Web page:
BWW Review: FROM THE HEART Restores June Carter Cash as the Leading Player in Her Own Story

BWW Review: FROM THE HEART Restores June Carter Cash as the Leading Player in Her Own Story
Shannyn Fourie as June Carter Cash
with Andy Lund as Johnny Cash
Photo credit: Candice van Litsenborgh

FROM THE HEART, the intimate show about June Carter Cash from Canned Rice Productions, is currently enjoying a second season at Cape Town's Alexander Bar, Café and Theatre. Adapted from Carter Cash's memoir of the same name, the production is a theatrical montage of vignettes from the country music legend's life story, piecing together a personal portrait of a woman whose life story has become almost inseparable from that of her husband, Johnny Cash.

Born in Virginia in 1929, Carter Cash was a multi-talented entertainer. In addition to being the wife of the man in black, she was a singer, dancer, actress and comedienne who also wrote songs and books. She played four instruments, won five Grammy Awards and released nine albums, all following her debut in the entertainment industry at the age of ten. She was married three times and had three children. She had close friendships with high-profile entertainers like Patsy Cline and Willie Nelson, while her cousin, Jimmy, held the highest office in the United States of America. None of these abilities, achievements and associations truly represents the woman in which all of these were held. This production aims to reveal a person obscured by the status of cultural icon.

In her script of FROM THE HEART, Candice van Litsenborgh restores June to the position of protagonist in her own life story. Although her famous husband appears during the production and the songs that are inextricable from their relationship remain very much a part of the show, it is June's personal anecdotes that give the show its solid foundation. Van Listenborgh's adaptation maintains the structure of Carter Cash's book, with each vignette reflecting independently of the others some aspect of June's personality, her relationships with others or her faith in God. Some situations are dramatised; others rely purely on storytelling - all are effectively translated from the page to the stage. Van Litsenborgh has a clear sense of what dramatic mode works best for each particular episode.

Linked with music, the episodic structuring of the show eschews the linear climactic structure that is the undoing of many biographical works. When pursuing this kind non-climactic structure, two moments require careful consideration: the first and the last. The opening sequence of FROM THE HEART is expertly chosen, clearly establishing the sympathetic framework through which Carter Cash is seen in this production. The challenge of bringing FROM THE HEART to a close, on the other hand, is less successfully met. There is the sense that the piece only comes to an end because it stops, rather than concluding with a takeaway moment that matches the strength of its opening moments.

BWW Review: FROM THE HEART Restores June Carter Cash as the Leading Player in Her Own Story
Shannyn Fourie as June Carter Cash
Photo credit: Candice van Litsenborgh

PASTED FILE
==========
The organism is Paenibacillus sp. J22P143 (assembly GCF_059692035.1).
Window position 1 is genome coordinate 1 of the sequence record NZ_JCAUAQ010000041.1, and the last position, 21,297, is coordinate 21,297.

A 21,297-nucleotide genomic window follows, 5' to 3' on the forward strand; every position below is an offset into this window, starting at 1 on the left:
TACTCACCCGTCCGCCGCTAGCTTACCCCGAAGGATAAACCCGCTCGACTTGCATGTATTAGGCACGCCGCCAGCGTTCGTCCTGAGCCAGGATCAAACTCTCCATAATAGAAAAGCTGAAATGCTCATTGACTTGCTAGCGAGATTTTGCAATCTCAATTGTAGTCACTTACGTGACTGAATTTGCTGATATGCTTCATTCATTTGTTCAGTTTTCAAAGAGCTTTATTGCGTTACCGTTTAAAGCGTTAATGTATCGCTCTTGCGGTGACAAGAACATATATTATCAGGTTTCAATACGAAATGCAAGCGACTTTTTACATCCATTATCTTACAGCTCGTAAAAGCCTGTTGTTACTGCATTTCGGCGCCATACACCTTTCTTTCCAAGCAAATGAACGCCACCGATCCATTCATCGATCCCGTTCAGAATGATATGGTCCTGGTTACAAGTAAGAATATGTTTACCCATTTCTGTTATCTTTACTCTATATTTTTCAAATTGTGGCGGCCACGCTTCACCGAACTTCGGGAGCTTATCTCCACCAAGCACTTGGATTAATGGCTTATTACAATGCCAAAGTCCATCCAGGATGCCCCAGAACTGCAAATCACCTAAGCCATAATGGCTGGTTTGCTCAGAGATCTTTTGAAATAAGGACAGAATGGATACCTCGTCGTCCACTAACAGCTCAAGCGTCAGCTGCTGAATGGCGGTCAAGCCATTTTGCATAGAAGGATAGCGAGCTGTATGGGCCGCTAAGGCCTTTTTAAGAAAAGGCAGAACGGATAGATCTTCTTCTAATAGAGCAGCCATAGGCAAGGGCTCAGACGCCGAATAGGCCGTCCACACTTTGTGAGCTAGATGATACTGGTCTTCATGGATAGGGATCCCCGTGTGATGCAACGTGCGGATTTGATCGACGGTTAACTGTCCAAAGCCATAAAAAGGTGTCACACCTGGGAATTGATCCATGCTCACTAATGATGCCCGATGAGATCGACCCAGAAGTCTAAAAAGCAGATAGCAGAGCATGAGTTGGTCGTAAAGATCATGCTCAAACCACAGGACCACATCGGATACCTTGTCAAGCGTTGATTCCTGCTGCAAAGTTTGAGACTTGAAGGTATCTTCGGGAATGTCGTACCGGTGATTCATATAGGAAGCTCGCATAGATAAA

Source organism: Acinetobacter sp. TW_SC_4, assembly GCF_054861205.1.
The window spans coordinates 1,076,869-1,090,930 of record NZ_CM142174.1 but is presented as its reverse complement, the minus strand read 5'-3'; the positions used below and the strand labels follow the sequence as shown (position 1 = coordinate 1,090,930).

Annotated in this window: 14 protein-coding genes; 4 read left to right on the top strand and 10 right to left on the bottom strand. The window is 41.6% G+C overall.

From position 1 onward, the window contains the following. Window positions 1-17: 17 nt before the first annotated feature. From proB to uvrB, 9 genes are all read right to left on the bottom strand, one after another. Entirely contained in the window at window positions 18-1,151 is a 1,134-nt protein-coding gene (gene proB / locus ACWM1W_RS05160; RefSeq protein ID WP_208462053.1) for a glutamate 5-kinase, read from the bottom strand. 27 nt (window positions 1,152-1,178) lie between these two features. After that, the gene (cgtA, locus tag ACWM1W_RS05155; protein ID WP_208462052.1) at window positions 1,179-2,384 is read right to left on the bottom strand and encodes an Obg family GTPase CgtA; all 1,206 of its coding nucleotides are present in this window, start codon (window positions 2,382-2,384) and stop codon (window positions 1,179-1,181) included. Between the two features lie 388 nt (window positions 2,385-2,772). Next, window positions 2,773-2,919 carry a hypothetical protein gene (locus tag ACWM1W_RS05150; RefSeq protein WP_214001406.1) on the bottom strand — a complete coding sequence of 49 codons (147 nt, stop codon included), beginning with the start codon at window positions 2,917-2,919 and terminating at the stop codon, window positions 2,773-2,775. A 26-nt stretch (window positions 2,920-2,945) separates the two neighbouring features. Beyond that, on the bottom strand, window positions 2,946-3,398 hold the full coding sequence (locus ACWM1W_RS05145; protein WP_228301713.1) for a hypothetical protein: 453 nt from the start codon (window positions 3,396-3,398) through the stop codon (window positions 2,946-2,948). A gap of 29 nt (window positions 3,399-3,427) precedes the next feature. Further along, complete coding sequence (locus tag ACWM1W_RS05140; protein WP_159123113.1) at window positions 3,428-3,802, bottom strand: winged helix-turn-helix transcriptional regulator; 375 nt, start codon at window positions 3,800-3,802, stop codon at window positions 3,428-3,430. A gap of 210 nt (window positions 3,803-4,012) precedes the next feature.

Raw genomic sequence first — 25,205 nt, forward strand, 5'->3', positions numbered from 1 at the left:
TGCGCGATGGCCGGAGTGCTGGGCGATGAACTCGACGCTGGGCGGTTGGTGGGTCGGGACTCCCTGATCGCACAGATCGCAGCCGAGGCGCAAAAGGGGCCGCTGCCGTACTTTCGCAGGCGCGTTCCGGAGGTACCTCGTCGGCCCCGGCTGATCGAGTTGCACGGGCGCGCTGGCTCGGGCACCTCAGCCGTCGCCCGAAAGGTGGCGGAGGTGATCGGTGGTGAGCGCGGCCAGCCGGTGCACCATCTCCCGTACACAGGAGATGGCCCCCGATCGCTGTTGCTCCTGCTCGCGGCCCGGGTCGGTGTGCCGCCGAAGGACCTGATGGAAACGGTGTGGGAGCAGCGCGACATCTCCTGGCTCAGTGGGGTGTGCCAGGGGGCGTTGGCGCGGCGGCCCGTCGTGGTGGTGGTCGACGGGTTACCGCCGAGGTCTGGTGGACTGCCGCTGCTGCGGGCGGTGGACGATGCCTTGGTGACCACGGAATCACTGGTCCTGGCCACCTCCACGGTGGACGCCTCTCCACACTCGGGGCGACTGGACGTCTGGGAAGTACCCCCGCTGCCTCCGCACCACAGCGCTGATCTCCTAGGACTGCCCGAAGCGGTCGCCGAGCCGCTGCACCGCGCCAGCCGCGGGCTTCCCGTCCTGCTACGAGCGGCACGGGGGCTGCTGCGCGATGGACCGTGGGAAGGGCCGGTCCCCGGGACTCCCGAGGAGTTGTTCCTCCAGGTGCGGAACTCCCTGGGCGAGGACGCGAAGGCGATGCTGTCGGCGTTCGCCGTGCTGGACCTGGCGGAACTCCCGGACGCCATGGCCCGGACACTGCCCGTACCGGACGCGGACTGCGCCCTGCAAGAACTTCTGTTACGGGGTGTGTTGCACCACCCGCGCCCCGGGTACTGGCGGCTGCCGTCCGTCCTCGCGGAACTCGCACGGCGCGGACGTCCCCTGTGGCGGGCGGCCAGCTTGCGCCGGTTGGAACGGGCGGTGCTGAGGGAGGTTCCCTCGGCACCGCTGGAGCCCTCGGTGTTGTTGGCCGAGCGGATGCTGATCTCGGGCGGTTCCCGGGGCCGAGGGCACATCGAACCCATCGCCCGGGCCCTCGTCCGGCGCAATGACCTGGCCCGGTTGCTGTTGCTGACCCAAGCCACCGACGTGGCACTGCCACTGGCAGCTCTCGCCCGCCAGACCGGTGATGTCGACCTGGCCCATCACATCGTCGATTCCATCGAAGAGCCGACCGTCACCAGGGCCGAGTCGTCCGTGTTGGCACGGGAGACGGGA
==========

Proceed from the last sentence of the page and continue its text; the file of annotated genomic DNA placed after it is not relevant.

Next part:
Co-producer Shannyn Fourie plays June in a dream match of actress and character. The role is an ideal one for the Fleur du Cap nominated performer, one that plays to her strengths: her ability to play sensitivity without becoming sentimental, her particular mix of vulnerability and resolute strength, and her ability to put across something more in a song than polished vocals. Whether she is shaking a tambourine and belting out "Jackson" or reliving the experience of a traumatic home invasion, Fourie effortlessly connects with the audience. Even a somewhat slippery grasp on Carter Cash's south-east American accent does not compromise Fourie's instant likeability on stage.

Fourie is joined onstage my Andy Lund, who plays several roles and provides guitar accompaniment throughout the show. Although his musical contributions to FROM THE HEART lend texture and variety to the production, his inexperience as an actor is telling. While he offers a good enough foil for Fourie, he is never as comfortable as she is on stage. He might have an easier time of it were he only required to play Johnny; as it is, he bounces from caricature to caricature without ever finding fully realised characters in the moment of their respective appearances.

In his direction of FROM THE HEART, Richard Wright-Firth has worked carefully to differentiate the various episodes. He allows each vignette space to breathe, working with the simple scenic design and some nifty lighting ideas to create scenes of considerable mood and atmosphere on the tiny stage of the Alexander Bar's Upstairs Theatre.

FROM THE HEART is a play that deserves to grow. It is a carefully conceptualised theatre production that could become a signature piece for Shannyn Fourie. As a theatrical montage, it can still be refined further, particularly in its shifts from sequence to sequence and in its final moments. Nonetheless, its focus on and celebration of Carter Cash as an individual is long past due, a welcome realignment of her story from her own perspective rather than as a supporting player in her husband's narrative.

FROM THE HEART runs at the Alexander Bar's Upstairs Theatre until 7 May. Tickets cost R90-R100 and can be booked online at the Alexander Bar website or purchased at the bar. For telephone bookings and enquiries, call 021 300 1652. Alexander Bar & Café is situated at 76 Strand Street in the Cape Town city centre and can be followed on Facebook and Twitter.

Related Articles View More South Africa Stories   Shows






From This Author David Fick

Before you go...

Like Us On Facebook
Follow Us On Twitter
Follow Us On Instagram
   



  SHARE